Why they matter: Renter protections
Policy solutions to protect families who rent can include rent stabilization, just cause evictions and by-right affordable legal assistance for tenants facing eviction.
What are renter protections?
Renters face increased housing instability when the cost of rent outpaces household incomes. This dynamic often forces families — and disproportionally households of color — to make tradeoffs on other expenses or move to overcrowded homes or to units that are more likely to be substandard. State and municipal governments can enact policy solutions that help protect low- and moderate-income families from displacement and maintain access to affordable homes.
How do renter protection policies work?
Rent stabilization policies have existed since the mid-1900s. They place a cap on the amount that landlords can increase rents annually. Just cause eviction policies promote residential stability and help ensure that low-income earners and other vulnerable individuals do not face unfair evictions. By-right affordable legal assistance programs provide legal counseling and representation in court for tenants facing eviction at little or no cost to the tenant.
Types of renter protections
- Helps to keep rents fair and affordable while allowing landlords the flexibility to increase rents in order to address necessary improvements or increased operating costs.
- Capping annual rent increases ensures that tenants will not be priced out of their homes by rent spikes that exceed inflation and incomes.
- Jurisdictions determine the amount that rents can increase. These figures are typically based on the Consumer Price Index, or CPI, which is a measure of the average change over time in the prices paid by urban consumers for a market basket of consumer goods and services.
- Assert that landlords can only legally evict tenants for one or more of an established list of reasons; an eviction for any other reason is unlawful.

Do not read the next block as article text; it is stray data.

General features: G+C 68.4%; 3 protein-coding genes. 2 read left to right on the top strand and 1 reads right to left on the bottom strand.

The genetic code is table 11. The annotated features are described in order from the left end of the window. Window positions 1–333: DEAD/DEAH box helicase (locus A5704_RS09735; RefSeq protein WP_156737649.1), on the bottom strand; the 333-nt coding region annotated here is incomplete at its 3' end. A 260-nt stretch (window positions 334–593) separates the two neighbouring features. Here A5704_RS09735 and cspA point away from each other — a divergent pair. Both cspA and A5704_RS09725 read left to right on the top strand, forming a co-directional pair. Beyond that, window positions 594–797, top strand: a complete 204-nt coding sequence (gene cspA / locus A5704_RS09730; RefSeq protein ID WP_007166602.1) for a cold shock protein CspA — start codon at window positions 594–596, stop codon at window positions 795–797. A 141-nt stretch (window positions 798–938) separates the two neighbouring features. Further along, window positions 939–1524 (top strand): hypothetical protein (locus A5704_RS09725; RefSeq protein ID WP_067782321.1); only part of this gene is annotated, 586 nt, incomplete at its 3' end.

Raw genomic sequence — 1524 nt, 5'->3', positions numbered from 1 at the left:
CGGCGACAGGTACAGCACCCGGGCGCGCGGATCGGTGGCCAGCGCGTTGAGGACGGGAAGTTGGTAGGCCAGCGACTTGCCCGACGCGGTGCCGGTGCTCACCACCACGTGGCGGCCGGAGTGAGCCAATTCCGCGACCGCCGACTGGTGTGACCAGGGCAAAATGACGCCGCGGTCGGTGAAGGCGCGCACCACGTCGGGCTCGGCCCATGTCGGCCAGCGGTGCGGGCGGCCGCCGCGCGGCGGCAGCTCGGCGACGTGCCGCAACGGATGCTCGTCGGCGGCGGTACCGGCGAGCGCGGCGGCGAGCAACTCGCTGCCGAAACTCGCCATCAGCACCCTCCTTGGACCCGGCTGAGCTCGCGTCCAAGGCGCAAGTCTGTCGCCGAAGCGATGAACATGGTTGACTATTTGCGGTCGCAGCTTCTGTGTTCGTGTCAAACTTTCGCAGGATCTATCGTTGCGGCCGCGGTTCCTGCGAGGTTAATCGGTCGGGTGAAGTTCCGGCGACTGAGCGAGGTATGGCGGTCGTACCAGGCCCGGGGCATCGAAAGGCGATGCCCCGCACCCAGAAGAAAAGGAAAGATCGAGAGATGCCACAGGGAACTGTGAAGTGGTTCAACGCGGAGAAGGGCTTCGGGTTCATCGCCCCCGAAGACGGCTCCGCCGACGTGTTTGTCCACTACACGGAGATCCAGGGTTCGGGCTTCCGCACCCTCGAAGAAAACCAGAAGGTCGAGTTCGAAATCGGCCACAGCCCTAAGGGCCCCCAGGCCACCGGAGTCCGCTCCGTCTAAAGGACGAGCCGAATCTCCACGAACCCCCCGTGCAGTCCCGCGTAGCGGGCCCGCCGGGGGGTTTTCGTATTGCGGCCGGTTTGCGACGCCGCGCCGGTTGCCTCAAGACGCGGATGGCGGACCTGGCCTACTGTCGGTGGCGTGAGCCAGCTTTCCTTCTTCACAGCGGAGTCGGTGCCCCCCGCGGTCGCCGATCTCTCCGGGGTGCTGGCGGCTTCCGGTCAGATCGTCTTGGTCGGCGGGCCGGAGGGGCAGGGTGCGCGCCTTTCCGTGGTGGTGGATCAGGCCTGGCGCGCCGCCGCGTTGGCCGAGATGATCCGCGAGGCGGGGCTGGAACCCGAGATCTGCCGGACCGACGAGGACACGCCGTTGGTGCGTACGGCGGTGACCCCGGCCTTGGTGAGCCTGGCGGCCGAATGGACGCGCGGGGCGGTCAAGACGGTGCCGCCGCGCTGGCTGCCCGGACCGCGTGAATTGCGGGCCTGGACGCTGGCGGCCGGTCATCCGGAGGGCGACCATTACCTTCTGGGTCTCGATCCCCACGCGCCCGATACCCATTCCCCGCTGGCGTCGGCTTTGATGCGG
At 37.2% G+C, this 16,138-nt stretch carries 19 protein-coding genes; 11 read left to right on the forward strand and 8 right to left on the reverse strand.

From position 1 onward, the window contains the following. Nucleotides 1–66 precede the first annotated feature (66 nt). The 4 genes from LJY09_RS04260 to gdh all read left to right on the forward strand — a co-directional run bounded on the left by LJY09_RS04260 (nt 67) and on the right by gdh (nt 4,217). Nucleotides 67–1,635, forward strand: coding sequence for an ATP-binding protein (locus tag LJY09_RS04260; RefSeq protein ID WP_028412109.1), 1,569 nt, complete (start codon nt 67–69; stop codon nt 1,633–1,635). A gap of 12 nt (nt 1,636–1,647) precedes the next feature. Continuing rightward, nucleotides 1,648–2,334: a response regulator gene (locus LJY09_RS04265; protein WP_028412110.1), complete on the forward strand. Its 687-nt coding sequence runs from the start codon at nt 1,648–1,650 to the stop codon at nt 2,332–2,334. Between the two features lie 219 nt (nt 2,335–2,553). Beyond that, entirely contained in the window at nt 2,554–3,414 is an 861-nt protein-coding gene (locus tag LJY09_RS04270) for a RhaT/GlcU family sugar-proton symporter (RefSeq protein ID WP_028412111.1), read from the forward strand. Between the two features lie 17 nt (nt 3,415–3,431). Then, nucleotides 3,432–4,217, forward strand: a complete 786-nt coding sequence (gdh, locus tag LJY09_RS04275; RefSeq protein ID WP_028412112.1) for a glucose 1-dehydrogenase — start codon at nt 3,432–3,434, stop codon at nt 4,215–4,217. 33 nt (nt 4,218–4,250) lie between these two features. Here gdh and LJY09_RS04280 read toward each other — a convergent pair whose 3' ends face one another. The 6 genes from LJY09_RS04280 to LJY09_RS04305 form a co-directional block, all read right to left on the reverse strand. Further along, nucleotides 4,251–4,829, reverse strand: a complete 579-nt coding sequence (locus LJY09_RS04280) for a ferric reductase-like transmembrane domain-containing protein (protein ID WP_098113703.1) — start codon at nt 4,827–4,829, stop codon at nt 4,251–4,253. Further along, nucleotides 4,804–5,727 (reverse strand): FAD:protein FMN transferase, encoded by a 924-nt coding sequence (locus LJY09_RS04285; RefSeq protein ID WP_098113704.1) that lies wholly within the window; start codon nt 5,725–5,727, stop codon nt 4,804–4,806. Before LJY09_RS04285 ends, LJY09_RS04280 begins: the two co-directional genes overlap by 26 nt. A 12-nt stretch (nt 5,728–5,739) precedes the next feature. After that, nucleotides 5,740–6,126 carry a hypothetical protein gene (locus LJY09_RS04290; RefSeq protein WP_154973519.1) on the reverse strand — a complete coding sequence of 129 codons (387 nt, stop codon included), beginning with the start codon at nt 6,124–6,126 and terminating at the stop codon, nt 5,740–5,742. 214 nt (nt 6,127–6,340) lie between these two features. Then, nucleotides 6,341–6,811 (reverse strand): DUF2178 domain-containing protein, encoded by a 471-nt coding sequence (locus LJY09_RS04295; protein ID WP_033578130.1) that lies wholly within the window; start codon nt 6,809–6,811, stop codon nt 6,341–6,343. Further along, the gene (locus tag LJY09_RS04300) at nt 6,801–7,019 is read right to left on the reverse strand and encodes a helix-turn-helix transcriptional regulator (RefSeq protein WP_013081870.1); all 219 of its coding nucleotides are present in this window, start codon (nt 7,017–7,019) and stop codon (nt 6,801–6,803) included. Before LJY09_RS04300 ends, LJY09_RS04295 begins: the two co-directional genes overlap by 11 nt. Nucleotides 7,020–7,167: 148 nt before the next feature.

- Requires landlords to follow predetermined procedures for giving notice to tenants and carrying out evictions. Landlords may be required to compensate tenants who are evicted without cause.
- Jurisdictions can opt for these rules to apply when a tenant’s lease ends. The tenant has the right to automatically renew their lease or enter a month-to-month contract so long as there is no just cause for the tenant’s eviction.
- Services are provided by legal organizations and funded by local governments. Legal assistance helps inform tenants of their rights under a jurisdiction’s housing code, and ensures that tenants have a fair chance in court.
- Access to affordable legal assistance increases the likelihood that landlords and tenants will reach a mutually beneficial agreement.
- Localities can choose to make services available to all tenants, those with the greatest risk of being evicted or those who fall within a specified income threshold.
Habitat in action
In 2019, Oregon became the first state to enact statewide rent stabilization and just cause eviction policies. Habitat Oregon worked with its coalition partners to educate policymakers on the need to provide stronger protections for renters statewide. The legislature passed SB 608, which established new policies to cap rent increases at 7% above the annual change in the CPI and limit increases to once per year. Oregon previously prohibited rent control and had a “no cause” eviction standard, meaning that landlords could evict tenants without a fair reason. Thanks to the new law, landlords are now prohibited from terminating month-to-month agreements without cause after 12 months of tenant occupancy.
Things to keep in mind with renter protections
- Rent control is different from rent stabilization. Rent control is usually tied to both the rental unit and the tenant of the unit at the time that the policy is adopted. Under a rent control system, landlords are permitted to increase rents only at very modest rates until the unit is vacated.
- Rent stabilization policies have been criticized for disincentivizing investment in the quality of rental units because landlords are not able to recoup costs for upgrades and repairs through rental rate increases.
- Policies work best when implemented together. For example, many jurisdictions that employ rent stabilization policies also enact just cause eviction laws to discourage landlords from evicting tenants unfairly.
- Thirty-six states have preempted local governments from implementing rent stabilization policies, and some states prohibit localities from enacting just cause eviction policies.
In 2020, the statewide rent stabilization policies existed only in California, New York, Oregon and the District of Columbia. The only states where some municipalities have their own policies in place are California, Maryland and New Jersey.